Even John the Baptist, the one whom Jesus referred to as greater than all the Old Testament prophets (Matthew 11:11), was battling doubt when it came to Jesus. We get a small glimpse of John’s struggle in Matthew 11:2–3:
Now when John heard in prison about the deeds of the Christ, he sent word by his disciples and said to him, “Are you the one who is to come, or shall we look for another?”
By this time, John had likely been in prison for a while. And he was perplexed: what is going on? And what is Jesus doing?
This is an honest question from a guy who was struggling with faith. He says, in effect, “I’ve believed that you are the Messiah, but I’m starting to wonder, ‘Are you really the one, or is there someone coming after you?’” Which begs the question: what is causing John to even doubt Jesus at this point?
The Anatomy of Doubt
This is where I want to highlight the anatomy of doubt. Because I think we often find ourselves battling doubt for similar reasons. In order to see what’s behind doubt, consider three things in particular that arise from this passage.
Here was John, a prophet in the wilderness who had proclaimed God’s Word with boldness, preparing the way for the Messiah, pointing people to Him. But now, as a result, he was experiencing shame, hunger, physical torment, emotional struggle, sitting there alone in prison. You can’t help but think of Elijah, tired and running frfom Jezebel in 1 Kings 19, just ready to give up.
Accompanying difficult situations were unmet expectations. After all, this is the Messiah of whom it was prophesied, he will “proclaim liberty to the captives, and the opening of the prison to those who are bound” (Isaiah 61:1; see Luke 4:18). On a broader level, it was becoming clear by this point that Jesus was not meeting many of the expectations that many Jewish people had for the Messiah. John had prophesied, “Judgment is coming with the Christ,” but the Roman system was still in place. And John was in jail because of it!
Roman authority still reigned, sin was still rampant, and political and religious corruption still ruled. In short, everything seemed like it was the same as it had been for generations. So John is thinking, “Isn’t the Messiah the one who is going to deliver us from all of this? Instead, he’s spending time with irreligious sinners, teaching them about forgiveness, and he’s not fasting.”
John simply didn’t understand everything that was happening (or not happening) around him, so he sends these disciples with this question in Matthew 11:3. And the reality is, many of our questions and doubts often spring from these same things. It’s often in the midst of challenging and difficult circumstances when faith is hardest to come by. Especially when we have been walking with the Lord, faithfully serving and worshiping Him, and tragedy hits.
Or maybe its multiple tragedies. Or maybe even just varying trials. And you start to think, “God, where are you? Why is this happening? I don’t understand. I’m trying to serve you, and this seems to be keeping me from serving you.”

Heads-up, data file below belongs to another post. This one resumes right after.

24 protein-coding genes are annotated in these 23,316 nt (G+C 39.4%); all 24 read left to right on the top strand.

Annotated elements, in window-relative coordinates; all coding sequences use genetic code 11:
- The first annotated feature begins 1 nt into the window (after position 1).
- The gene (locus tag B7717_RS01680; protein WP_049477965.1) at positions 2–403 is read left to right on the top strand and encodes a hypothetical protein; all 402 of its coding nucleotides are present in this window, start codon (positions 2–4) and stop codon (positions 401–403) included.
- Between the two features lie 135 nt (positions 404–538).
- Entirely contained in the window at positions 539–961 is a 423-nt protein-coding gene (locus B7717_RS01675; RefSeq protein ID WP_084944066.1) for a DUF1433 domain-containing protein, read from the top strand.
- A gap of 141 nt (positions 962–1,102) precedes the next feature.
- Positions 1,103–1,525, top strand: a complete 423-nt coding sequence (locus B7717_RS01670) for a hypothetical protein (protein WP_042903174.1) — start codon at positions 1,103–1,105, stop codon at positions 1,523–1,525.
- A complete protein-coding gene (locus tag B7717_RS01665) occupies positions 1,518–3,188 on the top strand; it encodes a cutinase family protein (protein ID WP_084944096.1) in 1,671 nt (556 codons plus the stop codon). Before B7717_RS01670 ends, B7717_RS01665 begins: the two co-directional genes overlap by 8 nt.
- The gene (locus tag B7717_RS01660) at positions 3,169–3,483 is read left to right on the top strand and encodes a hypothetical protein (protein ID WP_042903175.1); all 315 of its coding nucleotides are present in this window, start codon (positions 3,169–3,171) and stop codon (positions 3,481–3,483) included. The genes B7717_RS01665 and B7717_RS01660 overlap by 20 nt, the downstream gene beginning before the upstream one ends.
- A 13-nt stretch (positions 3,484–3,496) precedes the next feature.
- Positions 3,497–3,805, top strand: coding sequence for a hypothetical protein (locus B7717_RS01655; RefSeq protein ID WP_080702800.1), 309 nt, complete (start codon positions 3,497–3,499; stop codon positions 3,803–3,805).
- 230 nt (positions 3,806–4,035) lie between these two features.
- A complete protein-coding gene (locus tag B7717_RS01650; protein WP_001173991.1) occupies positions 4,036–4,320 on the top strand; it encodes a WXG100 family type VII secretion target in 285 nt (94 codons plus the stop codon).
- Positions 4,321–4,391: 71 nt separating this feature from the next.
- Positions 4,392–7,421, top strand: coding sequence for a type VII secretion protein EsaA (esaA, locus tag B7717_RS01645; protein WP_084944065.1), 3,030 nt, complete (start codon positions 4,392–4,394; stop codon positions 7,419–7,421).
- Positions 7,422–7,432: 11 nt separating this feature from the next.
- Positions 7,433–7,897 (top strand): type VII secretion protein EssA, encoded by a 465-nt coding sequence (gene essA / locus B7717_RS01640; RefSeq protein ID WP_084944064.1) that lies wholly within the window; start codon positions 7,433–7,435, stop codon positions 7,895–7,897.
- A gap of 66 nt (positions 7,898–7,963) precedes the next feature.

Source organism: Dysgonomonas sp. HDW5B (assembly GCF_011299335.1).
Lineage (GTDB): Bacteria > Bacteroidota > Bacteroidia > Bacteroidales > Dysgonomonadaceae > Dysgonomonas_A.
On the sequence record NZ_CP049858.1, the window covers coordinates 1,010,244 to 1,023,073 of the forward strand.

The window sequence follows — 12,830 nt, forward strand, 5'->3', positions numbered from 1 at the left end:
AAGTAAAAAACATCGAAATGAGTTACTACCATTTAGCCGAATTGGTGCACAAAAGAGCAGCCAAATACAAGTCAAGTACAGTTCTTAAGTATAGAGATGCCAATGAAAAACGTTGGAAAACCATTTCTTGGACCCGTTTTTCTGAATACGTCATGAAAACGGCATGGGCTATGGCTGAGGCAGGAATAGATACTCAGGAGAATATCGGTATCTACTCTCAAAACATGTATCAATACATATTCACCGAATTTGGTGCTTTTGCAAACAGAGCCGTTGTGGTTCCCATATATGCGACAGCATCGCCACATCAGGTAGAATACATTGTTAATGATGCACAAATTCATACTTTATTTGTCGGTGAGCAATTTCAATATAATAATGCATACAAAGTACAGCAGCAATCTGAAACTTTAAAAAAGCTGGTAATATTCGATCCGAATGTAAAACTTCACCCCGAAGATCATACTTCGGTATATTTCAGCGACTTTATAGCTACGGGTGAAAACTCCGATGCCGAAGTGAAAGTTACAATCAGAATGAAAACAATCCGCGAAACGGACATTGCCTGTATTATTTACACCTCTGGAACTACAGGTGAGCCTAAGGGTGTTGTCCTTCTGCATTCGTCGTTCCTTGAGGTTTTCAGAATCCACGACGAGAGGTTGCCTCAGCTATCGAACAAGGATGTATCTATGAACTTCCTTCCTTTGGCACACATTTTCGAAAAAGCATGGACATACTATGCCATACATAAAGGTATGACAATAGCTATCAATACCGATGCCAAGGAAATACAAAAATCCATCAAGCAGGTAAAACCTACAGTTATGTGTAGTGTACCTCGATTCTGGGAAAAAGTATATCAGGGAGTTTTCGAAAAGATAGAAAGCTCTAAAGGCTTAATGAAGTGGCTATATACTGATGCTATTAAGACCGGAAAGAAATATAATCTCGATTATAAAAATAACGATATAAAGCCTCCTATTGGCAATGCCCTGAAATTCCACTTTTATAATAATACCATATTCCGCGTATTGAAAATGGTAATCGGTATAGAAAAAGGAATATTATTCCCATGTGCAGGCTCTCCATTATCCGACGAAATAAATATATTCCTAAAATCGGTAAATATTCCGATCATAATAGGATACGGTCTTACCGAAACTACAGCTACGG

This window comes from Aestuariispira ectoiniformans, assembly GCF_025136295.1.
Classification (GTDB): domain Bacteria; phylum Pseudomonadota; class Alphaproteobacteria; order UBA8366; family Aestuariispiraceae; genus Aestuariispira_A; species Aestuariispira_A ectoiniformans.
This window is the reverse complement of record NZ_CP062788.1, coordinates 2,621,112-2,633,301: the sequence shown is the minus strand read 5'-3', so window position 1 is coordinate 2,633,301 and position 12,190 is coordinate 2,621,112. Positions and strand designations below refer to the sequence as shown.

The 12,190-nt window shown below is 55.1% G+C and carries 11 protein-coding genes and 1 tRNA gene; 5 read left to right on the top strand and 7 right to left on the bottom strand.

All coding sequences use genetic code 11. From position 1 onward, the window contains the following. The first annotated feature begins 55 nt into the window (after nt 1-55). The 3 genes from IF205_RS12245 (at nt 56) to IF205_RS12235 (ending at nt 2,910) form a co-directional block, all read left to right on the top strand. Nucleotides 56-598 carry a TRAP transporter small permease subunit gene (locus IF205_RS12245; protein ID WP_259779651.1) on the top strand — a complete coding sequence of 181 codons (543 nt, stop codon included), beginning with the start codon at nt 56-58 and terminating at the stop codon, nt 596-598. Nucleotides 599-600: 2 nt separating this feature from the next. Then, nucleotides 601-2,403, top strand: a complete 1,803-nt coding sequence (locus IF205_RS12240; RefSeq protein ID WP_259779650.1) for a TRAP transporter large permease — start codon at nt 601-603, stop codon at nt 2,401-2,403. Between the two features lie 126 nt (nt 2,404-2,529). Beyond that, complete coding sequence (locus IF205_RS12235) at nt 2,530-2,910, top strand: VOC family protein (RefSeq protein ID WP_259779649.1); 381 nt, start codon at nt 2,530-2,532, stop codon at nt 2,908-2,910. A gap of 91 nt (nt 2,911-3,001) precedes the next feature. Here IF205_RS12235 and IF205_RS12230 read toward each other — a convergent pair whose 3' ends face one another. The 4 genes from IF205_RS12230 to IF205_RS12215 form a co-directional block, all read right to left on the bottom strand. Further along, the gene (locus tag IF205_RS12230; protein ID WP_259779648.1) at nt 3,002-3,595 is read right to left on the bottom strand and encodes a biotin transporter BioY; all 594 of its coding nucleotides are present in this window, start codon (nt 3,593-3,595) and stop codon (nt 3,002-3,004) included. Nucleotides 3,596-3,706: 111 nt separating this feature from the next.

We need to recognize that we always have limited perception. John the Baptist had no idea how this story of Jesus the Messiah was going to play out; he had no idea all that God was doing to usher in a totally different type of kingdom that was more than just a political regime change; he didn’t realize that God was ushering in the redemption of the entire world. His perspective was small.
We too must remember this whenever we go through trials and difficult situations that leave us with unmet expectations when questions begin to rise up within us: “Is God real? Is God great? Is God good?” It’s then that we need to remember that our perspective is always limited, and we have no idea what God is doing.
The Answer to Doubt
In addition to seeing the anatomy of doubt, we also need to see the answer to doubt, both in this text and in our lives. And the answer seems to be twofold.
Jesus answered John’s disciples as follows: “Go and tell John what you hear and see,” and then he uses phrases taken from Isaiah 35 and Isaiah 61—and allusions to numerous other prophecies of the Messiah—to show that he, Jesus, is indeed the Promised One. For instance, the blind receive their sight, which never happens in the Old Testament. Yet, it was promised in Isaiah 35:5 that “the eyes of the blind shall be opened.”
Interestingly, the passages that Jesus is alluding to here from Isaiah 35 and Isaiah 61 (and others) refer not only to healing but to the judgment that the Messiah will bring. It’s as if Jesus is saying to John, “See evidence of the inbreaking kingdom in these works, and trust that I am going to bring full and final judgment” (which he addresses later in this chapter).
So the first antidote to battling doubt is biblical revelation, the Word of God. God will be true to his Word always, so battling doubt without a foundation in the Word is futile. I was talking with someone recently who was going through an extremely difficult, trying time, and they said to me, “Apart from the Word of God, I would be lost.” And it’s true: God’s Word is a rock. That doesn’t make everything easy, but it does keep your feet out of sinking sand amidst difficult situations and unmet expectations.
After alluding to these verses in the OT, Jesus ends this section by saying, “[B]lessed is the one who is not offended by me” (Matthew 11:6) or as another translation says, “who does not stumble on account of me” (NIV). Jesus is referring to someone who trusts in him. Amidst difficult situations and unmet expectations, even when it’s not easy and seems contrary to reason and everything you think about the way things should be, based upon biblical revelation, Jesus says to trust in him. Trust in him, and you will be blessed—that’s a promise.
–This article is an edited excerpt taken from David Platt’s sermon titled “When Faith is Hard and the Burden is Heavy”